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MALTATODAY 25 September 2022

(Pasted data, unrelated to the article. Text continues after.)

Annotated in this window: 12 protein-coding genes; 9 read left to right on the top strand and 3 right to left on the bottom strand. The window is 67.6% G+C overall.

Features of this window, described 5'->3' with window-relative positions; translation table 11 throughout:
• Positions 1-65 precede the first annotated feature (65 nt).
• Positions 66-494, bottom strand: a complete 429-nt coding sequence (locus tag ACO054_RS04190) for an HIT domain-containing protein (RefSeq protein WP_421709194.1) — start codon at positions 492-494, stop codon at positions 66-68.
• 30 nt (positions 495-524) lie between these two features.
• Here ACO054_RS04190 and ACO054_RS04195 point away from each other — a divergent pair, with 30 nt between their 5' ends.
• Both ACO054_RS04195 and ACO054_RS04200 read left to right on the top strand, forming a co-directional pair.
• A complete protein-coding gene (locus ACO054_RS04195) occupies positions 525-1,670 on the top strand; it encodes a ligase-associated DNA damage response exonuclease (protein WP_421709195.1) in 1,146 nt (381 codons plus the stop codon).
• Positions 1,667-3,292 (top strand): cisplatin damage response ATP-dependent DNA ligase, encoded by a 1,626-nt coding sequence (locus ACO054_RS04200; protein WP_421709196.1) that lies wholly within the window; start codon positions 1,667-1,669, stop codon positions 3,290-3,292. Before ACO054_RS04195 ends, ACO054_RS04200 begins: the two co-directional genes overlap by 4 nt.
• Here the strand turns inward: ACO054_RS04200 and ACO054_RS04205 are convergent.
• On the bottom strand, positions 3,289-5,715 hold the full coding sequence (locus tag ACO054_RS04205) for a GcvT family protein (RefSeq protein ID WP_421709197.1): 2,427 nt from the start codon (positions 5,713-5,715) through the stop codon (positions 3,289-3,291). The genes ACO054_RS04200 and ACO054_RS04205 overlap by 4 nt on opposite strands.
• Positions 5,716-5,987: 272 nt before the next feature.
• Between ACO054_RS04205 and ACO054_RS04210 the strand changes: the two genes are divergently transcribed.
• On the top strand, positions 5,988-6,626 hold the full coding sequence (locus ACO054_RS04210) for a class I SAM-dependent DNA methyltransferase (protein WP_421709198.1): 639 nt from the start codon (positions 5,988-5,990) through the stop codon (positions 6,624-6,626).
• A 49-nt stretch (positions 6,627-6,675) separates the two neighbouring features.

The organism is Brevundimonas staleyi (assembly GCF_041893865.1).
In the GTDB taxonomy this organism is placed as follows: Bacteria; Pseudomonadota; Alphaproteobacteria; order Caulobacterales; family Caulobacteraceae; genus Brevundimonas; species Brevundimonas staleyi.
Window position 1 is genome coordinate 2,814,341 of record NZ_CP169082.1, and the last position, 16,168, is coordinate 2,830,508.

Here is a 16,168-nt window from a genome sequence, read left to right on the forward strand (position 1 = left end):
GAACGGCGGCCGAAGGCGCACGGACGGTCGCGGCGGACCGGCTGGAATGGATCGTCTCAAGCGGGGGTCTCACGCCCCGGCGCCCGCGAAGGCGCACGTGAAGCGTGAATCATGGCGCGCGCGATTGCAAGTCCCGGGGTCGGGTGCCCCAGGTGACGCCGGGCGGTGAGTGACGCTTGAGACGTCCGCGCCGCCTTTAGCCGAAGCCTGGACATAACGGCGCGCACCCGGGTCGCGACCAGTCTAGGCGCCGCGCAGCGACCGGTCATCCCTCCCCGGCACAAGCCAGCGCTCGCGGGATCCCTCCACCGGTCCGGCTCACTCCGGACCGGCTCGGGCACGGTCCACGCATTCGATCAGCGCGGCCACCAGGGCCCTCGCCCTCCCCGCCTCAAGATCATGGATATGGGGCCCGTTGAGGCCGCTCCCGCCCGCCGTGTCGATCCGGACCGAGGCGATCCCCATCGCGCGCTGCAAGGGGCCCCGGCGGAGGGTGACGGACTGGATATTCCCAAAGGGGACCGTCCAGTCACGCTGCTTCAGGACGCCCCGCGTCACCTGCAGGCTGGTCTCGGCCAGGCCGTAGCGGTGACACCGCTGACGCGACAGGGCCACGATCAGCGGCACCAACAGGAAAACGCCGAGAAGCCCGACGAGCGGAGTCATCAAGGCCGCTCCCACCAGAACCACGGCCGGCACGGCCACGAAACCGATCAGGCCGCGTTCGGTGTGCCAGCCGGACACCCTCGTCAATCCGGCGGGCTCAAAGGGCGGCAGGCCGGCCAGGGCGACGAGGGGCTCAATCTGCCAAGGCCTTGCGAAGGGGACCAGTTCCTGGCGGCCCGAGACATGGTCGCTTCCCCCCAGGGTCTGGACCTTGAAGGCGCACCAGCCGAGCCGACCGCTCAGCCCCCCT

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2 maltatoday | SUNDAY • 25 SEPTEMBER 2022 NEWS Thank you... for having bought this newspaper The good news is that we're not raising the price of our newspaper We know times are still hard, but we have pledged to keep giving our readers quality news they deserve, without making you pay more for it. So thank you, for making it your MaltaToday Support your favourite newspaper with a special offer on online PDF subscriptions. Visit or scan the QR code Subscriptions can be done online on Same-day delivery at €1 for orders up to 5 newspapers per address. Subscribe from €1.15 a week Same-day print delivery from Miller Distributors mt CONTINUED FROM PAGE 1 However, businesses who will reduce consumption dur- ing the peak hours will also be compensated for loss of busi- ness, through an open compet- itive process – tenders – where consumers bid for compensa- tion for having reduced their consumption. The cheapest compensation requested will win the bid. According to government ex- perts analysing the Commis- sion proposal, the demands could be more onerous for the Maltese: the amount of elec- tricity that must be reduced is 10% over the average baseline of of five winters, from 2017 onwards. But Malta's historic date, which includes the COVID pe- riod where there was already a reduction in consumption – particularly due to the lack of mass tourism in 2020 – has drawn the average demand lower. That would mean Brussels's measure inflicts a further re- duction over an already low baseline, which for large busi- nesses like hotels or manufac- turing plants could also inflict job losses from lower produc- tivity. Malta's energy system is pow- ered by liquefied natural gas, but is converted into electricity and has no distribution system for heating via pipes in winter. Winter peak hours occur in the evenings when demand for heating grows, meaning reduc- ing energy consumption inside government offices through- out the day will not have a big enough impact. Instead it is likely that it will be left to certain industries and large businesses to reduce their operations in order to make up for the overall national reduc- tion. If winter peak consumption reaches 450MW, the 10% cut could be equivalent to the ca- pacity required by around three medium-sized hotels or one large manufacturing facil- ity, that would have to stop op- erations for at least 2.5 hours a day. Cap on LNG price Malta is now pushing for a general cap on the wholesale price of natural gas, along with Italy, Greece, Belgium and Po- land. If successful, this could lead to a reduction in price of LNG, which would in turn impact prices of energy Malta sources from its interconnector to Ita- ly. But the Commission is still studying the pros and cons of the gas cap and will not put for- ward any legislative proposal until the internal assessment is completed. The idea of introducing an EU-wide price cap on all gas imports, beyond Russia, gained traction after August saw re- cord-breaking prices in trading and pushed electricity bills to unsustainable highs. Critics however think a price cap on gas will alienate ship- pers of LNG, who will instead re-route the commodity to other markets. The EU is already attempting to source LNG purchases from other parts of the world to compensate for the loss of Rus- sian pipeline gas. But gas prices have been hovering at around €200 per megawatt-hour – six times the price in 2021. Gas is the most expensive fuel, and it also sets the final price of electricity. A price cap on gas imports would artificially con- tain the price of electricity bills by forcing suppliers to effec- tively turn a smaller profit. But as demand for new gas markets ramps up, suppliers might not be too enthusiastic about such price caps. Brussels plan The Commission's plan is to reduce electricity consumption for households, companies, factories and public buildings. The EU-wide plan would intro- duce a mandatory target to cut demand by at least 5% during peak hours. In practice, this would affect between three to four hours per weekday, the Commission estimates. Peak hours refer to the time of the day when demand in- tensifies and prices reach their highest levels, particularly due to the influence of gas-powered plants. Countries will be allowed to identify their own peak hours, which usually take place be- tween 7 am to 10 pm, and de- sign their own measures to en- courage the reduction. In addition to this, a volun- tary target would ask countries to slash overall electricity de- mand – combining both peak and off-peak hours – by at least 10% by the end of March. The Commission believes record-high bills are already pushing consumers to cut down on their power use and the EU-plan would serve to re- inforce the ongoing trend. Businesses will bid for compensation under EU rules to cut down electricity demand CONTINUED FROM PAGE 1 The government has accused Steward of failing to make the necessary investments to re- vamp the hospital facilities and services it took over from former concessionaire Vitals Global Healthcare. And in an uncompromising excoriation of the contract, the National Audit Office said the failures of Labour's privatisation of the state hospitals was down to the selection of VGH as the con- cessionaire, "a poor choice that set the stage for what was to come." But the Maltese government is exposed to a great deal of risk on the Steward concession: an agreement hammered out in August 2019 with former tour- ism minister Konrad Mizzi re- galed it with "escape clause", that turns any termination of its concession into a govern- ment default. In the agreement signed by Mizzi and Steward Healthcare, the government agreed that should the hospitals' conces- sion be terminated by a court of law – for whatever reason, and even if Steward is in breach of contract – such an event would be a government default. That would mean that all debts incurred by Steward would be passed on to the gov- ernment, and the American company would still be liable for a €100 million contractual pay-out for its equity. Steward talks over milestones